Garry McCarthy Says He Was Against Releasing Laquan McDonald Video
Chicago's former Police Superintendent Garry McCarthy on Monday blasted the city for “going in the wrong direction” on crime.
McCarthy made his comments during a speech before a packed City Club of Chicago, in which he blamed the higher crime rate here and in other places across the nation on a political culture that he sees as blaming cops first, and legitimizing non-compliance of criminals.
McCarthy was let go in December after the release of the Laquan McDonald video caused major uproar and led to a major shakeup within the Chicago Police Department and a dismantling of the police oversight apparatus. The city had fought the release of the McDonald video for months.
“If I was asked, and I was not, I would’ve recommended not releasing the Laquan McDonald video, if for no other reason, that we don’t release evidence in a pending criminal investigation,” McCarthy said. “Releasing videos is not going to build trust. If the video comes out today or two years from now when the case is over, does it make much of a difference? But if you’re compromising a criminal investigation, I think it makes a really, really big difference.”
When asked whether or not he believes the state’s attorney would have brought charges without the release of the video, McCarthy said that he couldn’t speculate on what Anita Alvarez would or would not have done.
McCarthy, who joked about being thrown under the bus, defended his former boss, saying Mayor Rahm Emanuel likely never saw the video before the release and that talk of a cover-up makes no sense.
“The corporation counsel was fighting a lawsuit to release it, and that is the policy that was in place at the time,” McCarthy said. “The mayor was not in charge of the Cook County state’s attorney’s office to determine if or when the officer was going to be charged. The mayor did not have the capacity to prevent that video from going out.”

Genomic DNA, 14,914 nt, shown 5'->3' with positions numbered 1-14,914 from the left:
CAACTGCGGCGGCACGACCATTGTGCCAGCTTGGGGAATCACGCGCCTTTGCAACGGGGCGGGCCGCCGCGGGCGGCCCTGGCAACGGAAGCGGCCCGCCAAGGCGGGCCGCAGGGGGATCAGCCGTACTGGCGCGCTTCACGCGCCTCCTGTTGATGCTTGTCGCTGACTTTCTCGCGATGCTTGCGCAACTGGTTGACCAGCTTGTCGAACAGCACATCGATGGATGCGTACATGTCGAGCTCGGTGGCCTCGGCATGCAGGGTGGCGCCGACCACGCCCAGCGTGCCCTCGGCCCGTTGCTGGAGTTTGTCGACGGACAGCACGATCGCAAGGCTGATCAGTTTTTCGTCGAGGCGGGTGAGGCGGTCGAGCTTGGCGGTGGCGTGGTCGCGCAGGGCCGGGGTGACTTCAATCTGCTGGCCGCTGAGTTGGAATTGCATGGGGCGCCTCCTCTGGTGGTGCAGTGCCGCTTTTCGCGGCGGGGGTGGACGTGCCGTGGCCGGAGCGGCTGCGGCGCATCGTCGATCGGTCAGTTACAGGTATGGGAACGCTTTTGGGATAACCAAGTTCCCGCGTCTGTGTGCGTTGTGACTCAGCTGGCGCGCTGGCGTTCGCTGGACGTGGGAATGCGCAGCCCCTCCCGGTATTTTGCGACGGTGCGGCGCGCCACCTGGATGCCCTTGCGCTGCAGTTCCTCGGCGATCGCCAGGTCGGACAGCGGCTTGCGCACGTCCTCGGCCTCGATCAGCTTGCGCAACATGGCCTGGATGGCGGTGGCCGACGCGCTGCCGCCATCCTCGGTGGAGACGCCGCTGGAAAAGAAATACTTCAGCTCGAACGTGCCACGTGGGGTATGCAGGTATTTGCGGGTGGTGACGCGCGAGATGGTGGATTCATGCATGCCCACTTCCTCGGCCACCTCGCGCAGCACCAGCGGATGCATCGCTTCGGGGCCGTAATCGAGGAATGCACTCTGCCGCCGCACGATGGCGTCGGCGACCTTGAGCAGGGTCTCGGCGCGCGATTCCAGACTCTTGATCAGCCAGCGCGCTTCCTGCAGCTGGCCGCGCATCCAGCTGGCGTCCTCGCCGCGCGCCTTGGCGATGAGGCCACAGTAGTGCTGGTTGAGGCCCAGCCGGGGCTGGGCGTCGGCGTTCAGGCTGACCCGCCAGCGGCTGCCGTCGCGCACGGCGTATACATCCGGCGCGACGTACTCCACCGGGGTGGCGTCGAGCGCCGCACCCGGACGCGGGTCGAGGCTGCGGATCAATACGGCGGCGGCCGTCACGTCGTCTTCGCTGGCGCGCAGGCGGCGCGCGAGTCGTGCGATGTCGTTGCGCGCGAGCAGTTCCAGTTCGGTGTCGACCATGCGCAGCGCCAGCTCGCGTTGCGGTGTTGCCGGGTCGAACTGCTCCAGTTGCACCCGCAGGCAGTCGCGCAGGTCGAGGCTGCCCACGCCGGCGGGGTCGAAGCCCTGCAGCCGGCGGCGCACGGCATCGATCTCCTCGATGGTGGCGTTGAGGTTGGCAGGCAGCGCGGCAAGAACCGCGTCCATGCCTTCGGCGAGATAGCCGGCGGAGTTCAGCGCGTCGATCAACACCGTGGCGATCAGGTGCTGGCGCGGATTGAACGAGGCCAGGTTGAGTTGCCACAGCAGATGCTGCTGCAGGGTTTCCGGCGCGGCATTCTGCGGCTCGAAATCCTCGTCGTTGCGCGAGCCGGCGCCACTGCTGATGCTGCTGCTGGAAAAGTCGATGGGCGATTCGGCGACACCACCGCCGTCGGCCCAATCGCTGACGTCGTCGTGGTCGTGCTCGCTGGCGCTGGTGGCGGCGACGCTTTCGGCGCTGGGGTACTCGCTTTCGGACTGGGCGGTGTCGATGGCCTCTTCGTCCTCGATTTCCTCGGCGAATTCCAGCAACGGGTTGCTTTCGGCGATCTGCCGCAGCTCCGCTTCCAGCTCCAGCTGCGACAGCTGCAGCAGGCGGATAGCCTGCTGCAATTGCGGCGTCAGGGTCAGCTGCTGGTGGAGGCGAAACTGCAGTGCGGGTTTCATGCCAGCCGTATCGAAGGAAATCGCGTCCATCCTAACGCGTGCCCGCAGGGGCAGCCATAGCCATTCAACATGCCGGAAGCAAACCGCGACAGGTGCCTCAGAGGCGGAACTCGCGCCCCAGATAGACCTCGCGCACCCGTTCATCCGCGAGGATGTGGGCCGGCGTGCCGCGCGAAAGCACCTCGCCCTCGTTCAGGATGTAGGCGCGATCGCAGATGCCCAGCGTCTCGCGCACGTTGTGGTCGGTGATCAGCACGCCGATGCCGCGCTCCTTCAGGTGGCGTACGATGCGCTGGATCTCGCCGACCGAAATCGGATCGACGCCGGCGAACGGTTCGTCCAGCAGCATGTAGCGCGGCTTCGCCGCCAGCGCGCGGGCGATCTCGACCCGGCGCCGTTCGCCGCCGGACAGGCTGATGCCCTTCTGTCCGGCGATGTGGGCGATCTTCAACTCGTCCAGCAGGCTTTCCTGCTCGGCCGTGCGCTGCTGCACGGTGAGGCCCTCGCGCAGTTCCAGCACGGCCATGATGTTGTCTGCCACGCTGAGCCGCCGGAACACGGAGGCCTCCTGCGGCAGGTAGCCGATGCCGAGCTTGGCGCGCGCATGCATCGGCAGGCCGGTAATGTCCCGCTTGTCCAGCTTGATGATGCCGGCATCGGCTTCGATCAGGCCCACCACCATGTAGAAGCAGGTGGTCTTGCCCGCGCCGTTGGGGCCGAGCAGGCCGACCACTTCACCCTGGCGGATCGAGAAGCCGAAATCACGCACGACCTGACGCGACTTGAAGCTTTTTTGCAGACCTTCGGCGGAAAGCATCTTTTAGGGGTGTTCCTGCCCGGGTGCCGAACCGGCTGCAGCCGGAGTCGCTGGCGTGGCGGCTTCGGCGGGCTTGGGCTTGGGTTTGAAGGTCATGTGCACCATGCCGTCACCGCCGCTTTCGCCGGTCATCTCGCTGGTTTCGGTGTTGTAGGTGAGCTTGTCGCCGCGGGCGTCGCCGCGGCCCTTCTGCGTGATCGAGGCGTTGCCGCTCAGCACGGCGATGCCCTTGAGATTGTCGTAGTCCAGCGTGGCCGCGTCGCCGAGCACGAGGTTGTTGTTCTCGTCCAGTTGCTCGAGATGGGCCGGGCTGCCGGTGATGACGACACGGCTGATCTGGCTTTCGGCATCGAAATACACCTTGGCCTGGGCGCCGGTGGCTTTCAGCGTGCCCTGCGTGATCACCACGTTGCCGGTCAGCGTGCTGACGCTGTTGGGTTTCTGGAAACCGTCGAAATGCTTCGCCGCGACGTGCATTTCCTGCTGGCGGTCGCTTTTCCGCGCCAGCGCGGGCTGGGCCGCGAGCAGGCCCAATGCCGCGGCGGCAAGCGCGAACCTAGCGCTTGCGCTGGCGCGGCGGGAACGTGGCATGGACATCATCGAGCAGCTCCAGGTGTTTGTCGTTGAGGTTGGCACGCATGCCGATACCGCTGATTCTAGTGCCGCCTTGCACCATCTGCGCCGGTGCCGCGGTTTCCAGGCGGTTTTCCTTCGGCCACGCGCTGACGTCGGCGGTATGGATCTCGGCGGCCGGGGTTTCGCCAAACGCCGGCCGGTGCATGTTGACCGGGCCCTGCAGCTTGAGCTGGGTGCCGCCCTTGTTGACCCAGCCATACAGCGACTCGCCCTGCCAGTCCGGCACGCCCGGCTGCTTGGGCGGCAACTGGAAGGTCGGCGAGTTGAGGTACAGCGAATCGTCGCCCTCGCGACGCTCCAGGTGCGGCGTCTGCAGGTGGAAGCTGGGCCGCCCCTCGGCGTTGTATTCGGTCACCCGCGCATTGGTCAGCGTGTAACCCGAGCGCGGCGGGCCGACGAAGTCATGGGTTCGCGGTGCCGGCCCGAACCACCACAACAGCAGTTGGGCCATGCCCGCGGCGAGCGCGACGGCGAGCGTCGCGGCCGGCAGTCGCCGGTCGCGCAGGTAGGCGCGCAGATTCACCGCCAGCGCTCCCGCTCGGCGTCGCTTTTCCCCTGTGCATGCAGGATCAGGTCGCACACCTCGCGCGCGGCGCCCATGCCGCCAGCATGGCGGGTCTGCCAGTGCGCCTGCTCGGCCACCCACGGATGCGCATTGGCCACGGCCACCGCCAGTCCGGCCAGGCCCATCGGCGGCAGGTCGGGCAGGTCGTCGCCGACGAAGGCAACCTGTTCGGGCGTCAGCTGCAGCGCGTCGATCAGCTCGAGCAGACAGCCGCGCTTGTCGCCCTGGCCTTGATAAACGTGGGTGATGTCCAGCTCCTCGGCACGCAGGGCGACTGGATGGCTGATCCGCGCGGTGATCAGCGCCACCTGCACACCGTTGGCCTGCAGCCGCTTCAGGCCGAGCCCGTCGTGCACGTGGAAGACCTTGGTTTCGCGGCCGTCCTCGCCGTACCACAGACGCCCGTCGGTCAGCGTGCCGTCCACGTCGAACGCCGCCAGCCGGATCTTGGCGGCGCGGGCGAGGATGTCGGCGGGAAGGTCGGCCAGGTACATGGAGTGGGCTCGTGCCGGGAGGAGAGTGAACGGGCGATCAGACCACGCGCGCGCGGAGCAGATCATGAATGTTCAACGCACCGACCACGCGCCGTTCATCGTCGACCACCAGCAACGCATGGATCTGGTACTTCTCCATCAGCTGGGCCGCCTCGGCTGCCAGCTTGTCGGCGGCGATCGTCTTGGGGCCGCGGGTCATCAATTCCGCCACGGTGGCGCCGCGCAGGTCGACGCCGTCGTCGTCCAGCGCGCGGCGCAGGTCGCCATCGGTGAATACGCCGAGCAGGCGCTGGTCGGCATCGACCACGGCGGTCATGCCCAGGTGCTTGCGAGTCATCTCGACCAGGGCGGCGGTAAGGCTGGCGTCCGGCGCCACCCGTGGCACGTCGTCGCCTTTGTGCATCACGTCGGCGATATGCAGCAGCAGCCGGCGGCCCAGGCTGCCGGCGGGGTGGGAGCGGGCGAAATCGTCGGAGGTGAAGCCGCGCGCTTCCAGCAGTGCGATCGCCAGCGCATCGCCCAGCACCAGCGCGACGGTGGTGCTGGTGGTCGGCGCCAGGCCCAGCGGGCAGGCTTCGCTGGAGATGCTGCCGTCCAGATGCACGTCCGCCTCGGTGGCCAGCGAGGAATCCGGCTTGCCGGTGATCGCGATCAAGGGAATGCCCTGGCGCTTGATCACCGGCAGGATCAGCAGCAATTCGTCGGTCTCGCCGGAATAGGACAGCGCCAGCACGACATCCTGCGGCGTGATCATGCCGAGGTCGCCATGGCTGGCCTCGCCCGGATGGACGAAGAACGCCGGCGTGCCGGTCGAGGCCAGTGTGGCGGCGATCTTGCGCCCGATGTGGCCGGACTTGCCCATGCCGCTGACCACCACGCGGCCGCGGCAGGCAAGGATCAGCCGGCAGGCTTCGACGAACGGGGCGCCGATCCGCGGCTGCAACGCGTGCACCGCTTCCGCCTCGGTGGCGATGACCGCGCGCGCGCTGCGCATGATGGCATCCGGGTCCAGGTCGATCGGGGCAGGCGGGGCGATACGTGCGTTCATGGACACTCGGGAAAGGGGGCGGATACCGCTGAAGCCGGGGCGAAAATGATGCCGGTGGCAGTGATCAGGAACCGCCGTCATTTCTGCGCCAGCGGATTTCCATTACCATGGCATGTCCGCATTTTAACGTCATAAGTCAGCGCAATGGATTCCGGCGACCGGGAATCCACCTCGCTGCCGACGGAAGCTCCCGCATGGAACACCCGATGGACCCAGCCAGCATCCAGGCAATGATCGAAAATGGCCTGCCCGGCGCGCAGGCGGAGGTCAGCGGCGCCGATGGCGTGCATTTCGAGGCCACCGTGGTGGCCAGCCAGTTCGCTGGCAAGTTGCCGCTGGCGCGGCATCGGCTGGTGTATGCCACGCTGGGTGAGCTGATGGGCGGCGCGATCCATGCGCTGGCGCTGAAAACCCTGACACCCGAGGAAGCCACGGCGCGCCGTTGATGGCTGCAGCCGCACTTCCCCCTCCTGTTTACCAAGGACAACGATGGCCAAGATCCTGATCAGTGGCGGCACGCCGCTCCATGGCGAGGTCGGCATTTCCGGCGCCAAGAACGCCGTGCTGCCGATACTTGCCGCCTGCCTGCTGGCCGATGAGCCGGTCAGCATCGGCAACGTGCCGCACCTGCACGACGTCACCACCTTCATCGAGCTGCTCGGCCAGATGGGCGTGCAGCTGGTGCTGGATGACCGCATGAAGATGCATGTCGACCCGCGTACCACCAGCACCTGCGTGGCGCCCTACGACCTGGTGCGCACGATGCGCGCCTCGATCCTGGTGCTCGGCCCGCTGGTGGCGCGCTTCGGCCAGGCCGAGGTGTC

Later in his speech, McCarthy cited a statistic purporting to show that street stops by cops are down 95 percent this year, while murders are up 50 percent. He complained about orders that street stops be more reflective of the demographic makeup of the city, as opposed to disproportionately targeting African-Americans.
But he says the stops are not racist, they simply reflect who is committing the crimes. He says about two-thirds of crime suspects in the city are African-American, and about two-thirds of street stops historically have been of African-Americans. And he says the increased scrutiny across the country on police officers and the movement toward civilian oversight of cops has delegitimized policing to the point where criminals are no longer deterred by the threat of police.
“The greatest danger to what’s happening in this country today is the fact that we’ve misdiagnosed this issue,” McCarthy said. “The medicines that we’re applying are literally killing people through hamstrung policing and empowered criminals. We have less effective policing in this country right now based on a political climate from many different venues, and that is empowering criminals.”
McCarthy currently runs a private security firm, and acknowledged racism that has historically existed within the police department and the city, saying that it is hard to rebuild trust with the community when trust never existed in the first place.
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